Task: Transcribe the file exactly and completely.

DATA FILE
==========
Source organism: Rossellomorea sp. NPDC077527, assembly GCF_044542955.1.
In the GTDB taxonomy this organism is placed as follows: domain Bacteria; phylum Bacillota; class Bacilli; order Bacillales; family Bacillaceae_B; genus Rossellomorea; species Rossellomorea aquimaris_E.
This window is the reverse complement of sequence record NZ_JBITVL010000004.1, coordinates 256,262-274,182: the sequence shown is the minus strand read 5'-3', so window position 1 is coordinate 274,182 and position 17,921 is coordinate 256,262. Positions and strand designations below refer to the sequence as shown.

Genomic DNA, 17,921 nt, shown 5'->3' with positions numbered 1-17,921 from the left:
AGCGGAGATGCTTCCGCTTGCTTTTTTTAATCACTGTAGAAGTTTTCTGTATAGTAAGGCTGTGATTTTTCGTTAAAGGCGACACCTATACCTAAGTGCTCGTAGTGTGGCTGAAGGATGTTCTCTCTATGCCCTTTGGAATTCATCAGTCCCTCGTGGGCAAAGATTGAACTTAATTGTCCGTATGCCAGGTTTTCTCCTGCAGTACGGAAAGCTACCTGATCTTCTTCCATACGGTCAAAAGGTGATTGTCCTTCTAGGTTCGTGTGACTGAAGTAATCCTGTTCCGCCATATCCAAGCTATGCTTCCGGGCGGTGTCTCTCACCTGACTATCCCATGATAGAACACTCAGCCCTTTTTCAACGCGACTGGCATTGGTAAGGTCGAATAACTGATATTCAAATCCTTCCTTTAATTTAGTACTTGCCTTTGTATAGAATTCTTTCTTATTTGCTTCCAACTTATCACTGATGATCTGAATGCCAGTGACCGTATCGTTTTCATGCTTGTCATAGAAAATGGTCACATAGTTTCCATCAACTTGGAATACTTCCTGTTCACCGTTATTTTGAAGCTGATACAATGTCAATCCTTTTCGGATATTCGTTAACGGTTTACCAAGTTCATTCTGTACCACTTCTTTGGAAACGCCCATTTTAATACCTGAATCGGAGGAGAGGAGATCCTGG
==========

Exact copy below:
Source organism: Rossellomorea sp. NPDC077527, assembly GCF_044542955.1.
In the GTDB taxonomy this organism is placed as follows: domain Bacteria; phylum Bacillota; class Bacilli; order Bacillales; family Bacillaceae_B; genus Rossellomorea; species Rossellomorea aquimaris_E.
This window is the reverse complement of sequence record NZ_JBITVL010000004.1, coordinates 256,262-274,182: the sequence shown is the minus strand read 5'-3', so window position 1 is coordinate 274,182 and position 17,921 is coordinate 256,262. Positions and strand designations below refer to the sequence as shown.

Genomic DNA, 17,921 nt, shown 5'->3' with positions numbered 1-17,921 from the left:
AGCGGAGATGCTTCCGCTTGCTTTTTTTAATCACTGTAGAAGTTTTCTGTATAGTAAGGCTGTGATTTTTCGTTAAAGGCGACACCTATACCTAAGTGCTCGTAGTGTGGCTGAAGGATGTTCTCTCTATGCCCTTTGGAATTCATCAGTCCCTCGTGGGCAAAGATTGAACTTAATTGTCCGTATGCCAGGTTTTCTCCTGCAGTACGGAAAGCTACCTGATCTTCTTCCATACGGTCAAAAGGTGATTGTCCTTCTAGGTTCGTGTGACTGAAGTAATCCTGTTCCGCCATATCCAAGCTATGCTTCCGGGCGGTGTCTCTCACCTGACTATCCCATGATAGAACACTCAGCCCTTTTTCAACGCGACTGGCATTGGTAAGGTCGAATAACTGATATTCAAATCCTTCCTTTAATTTAGTACTTGCCTTTGTATAGAATTCTTTCTTATTTGCTTCCAACTTATCACTGATGATCTGAATGCCAGTGACCGTATCGTTTTCATGCTTGTCATAGAAAATGGTCACATAGTTTCCATCAACTTGGAATACTTCCTGTTCACCGTTATTTTGAAGCTGATACAATGTCAATCCTTTTCGGATATTCGTTAACGGTTTACCAAGTTCATTCTGTACCACTTCTTTGGAAACGCCCATTTTAATACCTGAATCGGAGGAGAGGAGATCCTGG